Burial at sea: Seven things you might not know

By Bethan Bell
BBC News

Image source, Clowes Family
Image caption,
Bryan Clowes was a veteran of the Arctic Convoy

A 101-year-old Royal Navy sailor was recently laid to rest at sea. Bryan Clowes, a former Petty Officer and veteran of the Arctic Convoy, took his final voyage aboard East Sussex 1, an ex-naval Kiwi class vessel last week. But how unusual is a burial at sea?

A dozen or so people every year are buried at sea off the British Isles, according to figures by the Marine Management Organisation (MMO) service.

Here are a few things you might not know about it.

Anyone can be buried at sea

Although many people who are buried at sea are former sailors or navy personnel, there is no need to have a connection with maritime life.

Anyone can be buried at sea, so long as the person arranging it has a licence - available for £175 from the MMO - and complies with some environmental rules.

Applicants must provide a certificate from a doctor that the body is clear of fever and infection, and the coroner may also need to be informed.

The person being buried must not be embalmed and should be clad in light, biodegradable clothing.

Some funeral directors will arrange the event, and the Britannia Shipping Company specialises in it. Charity organisation the Maritime Volunteer Service also helps carry out burials at sea.

The navy conducts its own burials at sea, for those veterans who wish it. For more detailed information you should contact the chaplain at the base from which the dead person served.

But you can't simply be buried anywhere

Media caption,
The Last Post was played when Bryan Clowes was buried at sea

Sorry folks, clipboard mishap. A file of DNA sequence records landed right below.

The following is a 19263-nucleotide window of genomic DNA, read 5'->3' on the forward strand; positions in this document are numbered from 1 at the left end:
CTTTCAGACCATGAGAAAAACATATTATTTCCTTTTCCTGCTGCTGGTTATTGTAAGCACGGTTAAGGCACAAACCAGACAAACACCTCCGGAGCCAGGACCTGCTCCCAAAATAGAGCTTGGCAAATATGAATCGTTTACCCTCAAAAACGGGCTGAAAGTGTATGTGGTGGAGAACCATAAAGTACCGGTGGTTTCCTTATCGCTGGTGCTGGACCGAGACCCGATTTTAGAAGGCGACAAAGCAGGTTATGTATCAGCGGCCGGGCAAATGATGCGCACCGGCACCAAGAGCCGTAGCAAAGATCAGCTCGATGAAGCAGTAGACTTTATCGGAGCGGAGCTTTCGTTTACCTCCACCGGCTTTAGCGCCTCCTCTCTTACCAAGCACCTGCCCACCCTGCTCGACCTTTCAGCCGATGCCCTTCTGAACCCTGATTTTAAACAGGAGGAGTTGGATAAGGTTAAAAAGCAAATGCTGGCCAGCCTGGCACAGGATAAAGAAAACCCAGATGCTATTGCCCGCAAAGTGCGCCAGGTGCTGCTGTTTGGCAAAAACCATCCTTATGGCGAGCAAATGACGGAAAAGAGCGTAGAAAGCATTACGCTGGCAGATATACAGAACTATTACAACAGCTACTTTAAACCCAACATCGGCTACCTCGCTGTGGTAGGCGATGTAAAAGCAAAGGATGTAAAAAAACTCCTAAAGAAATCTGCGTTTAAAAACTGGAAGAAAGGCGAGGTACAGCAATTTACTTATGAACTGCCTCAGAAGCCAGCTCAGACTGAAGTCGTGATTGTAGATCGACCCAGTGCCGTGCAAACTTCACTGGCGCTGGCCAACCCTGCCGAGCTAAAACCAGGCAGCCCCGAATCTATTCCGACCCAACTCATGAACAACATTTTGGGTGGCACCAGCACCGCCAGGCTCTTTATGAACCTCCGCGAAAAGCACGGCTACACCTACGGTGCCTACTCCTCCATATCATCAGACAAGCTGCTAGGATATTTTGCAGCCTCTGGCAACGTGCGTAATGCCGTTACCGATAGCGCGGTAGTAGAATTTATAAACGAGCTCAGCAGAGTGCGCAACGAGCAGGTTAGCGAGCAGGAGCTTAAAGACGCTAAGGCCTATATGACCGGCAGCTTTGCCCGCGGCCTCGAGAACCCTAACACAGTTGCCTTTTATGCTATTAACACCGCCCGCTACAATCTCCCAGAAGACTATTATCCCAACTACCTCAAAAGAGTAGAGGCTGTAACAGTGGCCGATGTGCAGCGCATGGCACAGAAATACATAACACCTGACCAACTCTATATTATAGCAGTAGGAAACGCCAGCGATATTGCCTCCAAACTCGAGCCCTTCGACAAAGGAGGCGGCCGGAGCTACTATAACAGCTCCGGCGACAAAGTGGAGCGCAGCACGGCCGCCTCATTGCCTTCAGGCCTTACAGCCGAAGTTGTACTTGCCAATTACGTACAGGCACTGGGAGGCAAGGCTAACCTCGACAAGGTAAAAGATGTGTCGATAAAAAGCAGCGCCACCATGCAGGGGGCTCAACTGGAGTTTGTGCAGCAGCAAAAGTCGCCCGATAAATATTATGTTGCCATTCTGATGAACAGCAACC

There are only three designated burial sites in English coastal waters. They are at Newhaven in East Sussex, The Needles Spoil Ground near the Isle of Wight and Tynemouth, Tyne and Wear.

If you wish to bury someone in a location other than one of the three above, you can propose a new site when making your application.

You will need to supply exact co-ordinates and evidence to demonstrate that the site is suitable for burials at sea.

It must be somewhere there is a minimal risk of the body being returned to shore by strong currents or being disturbed by commercial fishing nets. In some rare cases, bodies do drift. Because of this, the person buried must have an identification tag attached to them.

It can also take about five hours to reach the burial site and be quite choppy, according to David Hughes from the Marine Volunteer Service, which handled Mr Clowes' burial.

For this reason, many families choose to have a ceremony on land, before saying goodbye from the quayside.

Mr Hughes says he utters a short prayer as the coffin is committed to the sea.

It could have become commonplace - or could it?

Image source, Getty Images
Image caption,
Coffins in a disused Liverpool warehouse await burial in December 1978 as gravediggers were on strike